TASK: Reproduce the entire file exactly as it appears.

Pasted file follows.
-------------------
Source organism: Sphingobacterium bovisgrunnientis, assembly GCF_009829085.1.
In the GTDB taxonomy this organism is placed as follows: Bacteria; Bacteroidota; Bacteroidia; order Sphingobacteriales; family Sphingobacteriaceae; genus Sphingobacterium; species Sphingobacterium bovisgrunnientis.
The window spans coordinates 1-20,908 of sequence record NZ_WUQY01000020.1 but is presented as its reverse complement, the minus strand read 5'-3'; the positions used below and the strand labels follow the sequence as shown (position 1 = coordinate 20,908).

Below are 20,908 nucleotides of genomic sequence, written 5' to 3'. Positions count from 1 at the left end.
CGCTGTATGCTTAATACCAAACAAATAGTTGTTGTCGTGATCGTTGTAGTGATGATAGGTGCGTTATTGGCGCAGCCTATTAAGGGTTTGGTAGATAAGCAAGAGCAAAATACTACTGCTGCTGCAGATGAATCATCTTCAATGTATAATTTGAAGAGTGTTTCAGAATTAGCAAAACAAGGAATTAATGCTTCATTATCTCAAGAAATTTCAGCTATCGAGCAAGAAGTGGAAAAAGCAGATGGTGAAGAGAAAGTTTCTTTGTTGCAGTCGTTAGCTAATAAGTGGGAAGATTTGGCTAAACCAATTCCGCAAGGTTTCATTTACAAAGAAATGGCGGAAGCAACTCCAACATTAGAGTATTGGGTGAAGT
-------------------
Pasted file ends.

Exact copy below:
Source organism: Sphingobacterium bovisgrunnientis, assembly GCF_009829085.1.
In the GTDB taxonomy this organism is placed as follows: Bacteria; Bacteroidota; Bacteroidia; order Sphingobacteriales; family Sphingobacteriaceae; genus Sphingobacterium; species Sphingobacterium bovisgrunnientis.
The window spans coordinates 1-20,908 of sequence record NZ_WUQY01000020.1 but is presented as its reverse complement, the minus strand read 5'-3'; the positions used below and the strand labels follow the sequence as shown (position 1 = coordinate 20,908).

Below are 20,908 nucleotides of genomic sequence, written 5' to 3'. Positions count from 1 at the left end.
CGCTGTATGCTTAATACCAAACAAATAGTTGTTGTCGTGATCGTTGTAGTGATGATAGGTGCGTTATTGGCGCAGCCTATTAAGGGTTTGGTAGATAAGCAAGAGCAAAATACTACTGCTGCTGCAGATGAATCATCTTCAATGTATAATTTGAAGAGTGTTTCAGAATTAGCAAAACAAGGAATTAATGCTTCATTATCTCAAGAAATTTCAGCTATCGAGCAAGAAGTGGAAAAAGCAGATGGTGAAGAGAAAGTTTCTTTGTTGCAGTCGTTAGCTAATAAGTGGGAAGATTTGGCTAAACCAATTCCGCAAGGTTTCATTTACAAAGAAATGGCGGAAGCAACTCCAACATTAGAGTATTGGGTGAAGT